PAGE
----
The reality is that increasingly many students expect very little in the way of challenge or work. And most are not inclined to do more than is absolutely required of them. The recent publication of Lowering Higher Education and Academically Adrift are merely the latest of a long line of studies indicating that students may make good consumers but they often prove to be mediocre at being students on a good day. Coté and Allahar (Lowering Higher Education) provide a very helpful paradigm when they note that decreasing requirements for prep time in high schools and colleges coupled with grade inflation seen at all levels of academia result in a perhaps self-evident sense of entitlement.
I observe that my students have very strong sense of what they want but little sense of what they need. My own end of term surveys indicate that 80%+ expect at least an A- coming into my class but less than 15% report preparing two hours or more for each class and only one in three see such a requirement as reasonable. The lesson here? Take student desires and expectations seriously but always in context. And bear in mind that even the best explained pedagogy may not be well received by consumers with a sense of entitlement.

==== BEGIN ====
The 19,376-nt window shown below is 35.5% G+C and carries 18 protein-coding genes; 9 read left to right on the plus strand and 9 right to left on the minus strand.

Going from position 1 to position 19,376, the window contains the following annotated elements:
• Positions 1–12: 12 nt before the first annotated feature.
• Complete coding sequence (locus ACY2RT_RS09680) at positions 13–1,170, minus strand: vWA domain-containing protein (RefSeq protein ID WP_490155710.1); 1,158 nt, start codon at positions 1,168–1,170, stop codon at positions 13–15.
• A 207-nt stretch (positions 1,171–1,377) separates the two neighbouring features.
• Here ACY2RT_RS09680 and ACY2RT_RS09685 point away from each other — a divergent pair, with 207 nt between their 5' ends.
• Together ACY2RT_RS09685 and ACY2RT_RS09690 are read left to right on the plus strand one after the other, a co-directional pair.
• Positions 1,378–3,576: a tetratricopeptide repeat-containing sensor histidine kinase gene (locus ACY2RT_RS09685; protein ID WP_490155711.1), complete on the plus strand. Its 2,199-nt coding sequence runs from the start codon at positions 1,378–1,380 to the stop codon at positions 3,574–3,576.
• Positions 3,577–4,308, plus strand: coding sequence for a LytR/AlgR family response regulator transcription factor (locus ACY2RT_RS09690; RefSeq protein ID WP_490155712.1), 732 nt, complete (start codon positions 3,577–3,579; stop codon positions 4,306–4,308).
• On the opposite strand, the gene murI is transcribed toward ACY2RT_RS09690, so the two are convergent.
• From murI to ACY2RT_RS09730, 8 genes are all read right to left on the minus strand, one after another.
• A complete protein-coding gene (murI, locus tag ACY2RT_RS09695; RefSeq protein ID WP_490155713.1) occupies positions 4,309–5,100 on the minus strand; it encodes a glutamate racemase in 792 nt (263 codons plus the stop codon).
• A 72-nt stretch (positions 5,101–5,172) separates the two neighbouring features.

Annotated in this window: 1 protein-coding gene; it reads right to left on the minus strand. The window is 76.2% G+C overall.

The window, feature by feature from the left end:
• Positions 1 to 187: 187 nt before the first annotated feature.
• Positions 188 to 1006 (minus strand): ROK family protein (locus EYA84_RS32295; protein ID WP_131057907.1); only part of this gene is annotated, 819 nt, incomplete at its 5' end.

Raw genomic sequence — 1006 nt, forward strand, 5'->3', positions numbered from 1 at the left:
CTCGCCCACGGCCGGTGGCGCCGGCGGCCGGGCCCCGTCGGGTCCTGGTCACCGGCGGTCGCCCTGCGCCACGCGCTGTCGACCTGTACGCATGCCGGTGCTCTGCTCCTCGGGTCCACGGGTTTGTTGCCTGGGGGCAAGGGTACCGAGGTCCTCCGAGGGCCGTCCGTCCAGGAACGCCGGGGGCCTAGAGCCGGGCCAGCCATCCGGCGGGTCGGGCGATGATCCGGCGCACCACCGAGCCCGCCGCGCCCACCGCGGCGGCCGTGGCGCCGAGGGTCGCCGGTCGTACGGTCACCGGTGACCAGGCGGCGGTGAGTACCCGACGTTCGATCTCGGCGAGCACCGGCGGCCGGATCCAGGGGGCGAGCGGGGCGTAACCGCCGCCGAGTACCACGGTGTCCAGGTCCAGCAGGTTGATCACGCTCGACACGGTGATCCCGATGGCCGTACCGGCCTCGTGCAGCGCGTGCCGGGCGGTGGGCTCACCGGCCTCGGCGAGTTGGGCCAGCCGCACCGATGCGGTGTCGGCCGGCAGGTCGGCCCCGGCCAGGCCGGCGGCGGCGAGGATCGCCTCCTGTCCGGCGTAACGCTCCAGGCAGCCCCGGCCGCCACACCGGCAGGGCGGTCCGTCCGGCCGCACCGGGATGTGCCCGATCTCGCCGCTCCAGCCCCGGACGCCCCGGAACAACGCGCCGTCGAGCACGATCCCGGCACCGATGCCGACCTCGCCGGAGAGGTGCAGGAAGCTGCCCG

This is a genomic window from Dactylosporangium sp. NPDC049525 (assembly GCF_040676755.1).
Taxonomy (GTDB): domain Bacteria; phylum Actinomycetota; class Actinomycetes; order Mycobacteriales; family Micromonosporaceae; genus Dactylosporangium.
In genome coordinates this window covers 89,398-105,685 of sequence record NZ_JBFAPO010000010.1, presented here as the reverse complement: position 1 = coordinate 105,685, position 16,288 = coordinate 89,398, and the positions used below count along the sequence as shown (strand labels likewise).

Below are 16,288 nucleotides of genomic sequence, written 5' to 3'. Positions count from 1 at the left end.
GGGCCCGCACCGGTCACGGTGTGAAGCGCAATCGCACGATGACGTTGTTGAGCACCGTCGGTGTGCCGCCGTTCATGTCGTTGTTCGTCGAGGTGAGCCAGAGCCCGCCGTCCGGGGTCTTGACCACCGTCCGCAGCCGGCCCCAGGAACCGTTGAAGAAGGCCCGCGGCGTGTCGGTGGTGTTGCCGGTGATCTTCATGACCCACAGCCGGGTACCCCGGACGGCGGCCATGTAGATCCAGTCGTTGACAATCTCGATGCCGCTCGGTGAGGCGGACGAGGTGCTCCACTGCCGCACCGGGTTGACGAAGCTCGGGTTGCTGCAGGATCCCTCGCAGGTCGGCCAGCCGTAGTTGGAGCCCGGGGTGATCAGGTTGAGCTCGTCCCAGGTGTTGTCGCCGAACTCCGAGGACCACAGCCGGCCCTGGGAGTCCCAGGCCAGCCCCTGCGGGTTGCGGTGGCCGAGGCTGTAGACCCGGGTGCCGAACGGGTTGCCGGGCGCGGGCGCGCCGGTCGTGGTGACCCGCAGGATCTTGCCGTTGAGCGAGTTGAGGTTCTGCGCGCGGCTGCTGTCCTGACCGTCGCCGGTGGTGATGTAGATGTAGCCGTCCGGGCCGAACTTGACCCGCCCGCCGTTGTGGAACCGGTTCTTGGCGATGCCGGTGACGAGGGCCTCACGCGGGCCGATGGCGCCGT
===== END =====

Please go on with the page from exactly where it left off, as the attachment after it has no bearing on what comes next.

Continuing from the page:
Between the time I posted that response at the Mama Ph.D. link to Inside Higher Ed, I came across a site by accident that purports to provide students with the lowdown on courses taught at the university. The site, http://myedu.com/, which purports to provide the means for students to “manage college,” offers some data for courses I teach which is fairly incomplete but interesting nonetheless.
In looking at the overall statistics of the intro humanities courses I teach, I note that grade inflation is alive and well. In the Humanistic Traditions I course I am scheduled to teach this fall (assuming students at the honors college can overcome their aversion to actually working for their grades and fill the class) the chances that any given student walking in the door of the course will make an A are 36%. Indeed, As and Bs account for 71% of all the grades. Those numbers are closer to three quarters of all students when you do not include the 4% of students who withdraw for whatever reason.